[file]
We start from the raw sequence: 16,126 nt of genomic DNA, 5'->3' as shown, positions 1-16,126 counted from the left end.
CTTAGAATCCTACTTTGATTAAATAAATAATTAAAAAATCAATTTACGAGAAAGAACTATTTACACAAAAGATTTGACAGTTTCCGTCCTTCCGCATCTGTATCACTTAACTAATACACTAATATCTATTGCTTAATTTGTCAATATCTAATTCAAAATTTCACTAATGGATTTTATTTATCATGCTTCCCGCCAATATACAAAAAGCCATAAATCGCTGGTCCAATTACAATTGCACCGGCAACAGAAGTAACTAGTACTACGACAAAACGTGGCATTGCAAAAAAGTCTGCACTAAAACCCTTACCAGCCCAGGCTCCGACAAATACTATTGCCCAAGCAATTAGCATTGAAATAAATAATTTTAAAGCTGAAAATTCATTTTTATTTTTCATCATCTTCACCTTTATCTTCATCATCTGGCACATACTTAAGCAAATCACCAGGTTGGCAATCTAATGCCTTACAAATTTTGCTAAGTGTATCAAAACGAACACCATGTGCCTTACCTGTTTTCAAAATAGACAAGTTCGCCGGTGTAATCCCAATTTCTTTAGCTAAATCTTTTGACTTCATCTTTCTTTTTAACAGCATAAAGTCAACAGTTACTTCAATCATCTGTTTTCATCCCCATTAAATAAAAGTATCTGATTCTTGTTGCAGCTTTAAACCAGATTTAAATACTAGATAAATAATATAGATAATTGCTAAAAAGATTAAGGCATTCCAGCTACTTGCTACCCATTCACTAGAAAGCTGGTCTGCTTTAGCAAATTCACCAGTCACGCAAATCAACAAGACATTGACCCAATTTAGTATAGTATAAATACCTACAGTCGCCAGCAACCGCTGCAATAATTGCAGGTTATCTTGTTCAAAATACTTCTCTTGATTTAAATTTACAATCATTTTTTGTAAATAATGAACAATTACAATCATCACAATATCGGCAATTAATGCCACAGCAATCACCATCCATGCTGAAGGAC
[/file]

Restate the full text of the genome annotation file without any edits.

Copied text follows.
We start from the raw sequence: 16,126 nt of genomic DNA, 5'->3' as shown, positions 1-16,126 counted from the left end.
CTTAGAATCCTACTTTGATTAAATAAATAATTAAAAAATCAATTTACGAGAAAGAACTATTTACACAAAAGATTTGACAGTTTCCGTCCTTCCGCATCTGTATCACTTAACTAATACACTAATATCTATTGCTTAATTTGTCAATATCTAATTCAAAATTTCACTAATGGATTTTATTTATCATGCTTCCCGCCAATATACAAAAAGCCATAAATCGCTGGTCCAATTACAATTGCACCGGCAACAGAAGTAACTAGTACTACGACAAAACGTGGCATTGCAAAAAAGTCTGCACTAAAACCCTTACCAGCCCAGGCTCCGACAAATACTATTGCCCAAGCAATTAGCATTGAAATAAATAATTTTAAAGCTGAAAATTCATTTTTATTTTTCATCATCTTCACCTTTATCTTCATCATCTGGCACATACTTAAGCAAATCACCAGGTTGGCAATCTAATGCCTTACAAATTTTGCTAAGTGTATCAAAACGAACACCATGTGCCTTACCTGTTTTCAAAATAGACAAGTTCGCCGGTGTAATCCCAATTTCTTTAGCTAAATCTTTTGACTTCATCTTTCTTTTTAACAGCATAAAGTCAACAGTTACTTCAATCATCTGTTTTCATCCCCATTAAATAAAAGTATCTGATTCTTGTTGCAGCTTTAAACCAGATTTAAATACTAGATAAATAATATAGATAATTGCTAAAAAGATTAAGGCATTCCAGCTACTTGCTACCCATTCACTAGAAAGCTGGTCTGCTTTAGCAAATTCACCAGTCACGCAAATCAACAAGACATTGACCCAATTTAGTATAGTATAAATACCTACAGTCGCCAGCAACCGCTGCAATAATTGCAGGTTATCTTGTTCAAAATACTTCTCTTGATTTAAATTTACAATCATTTTTTGTAAATAATGAACAATTACAATCATCACAATATCGGCAATTAATGCCACAGCAATCACCATCCATGCTGAAGGAC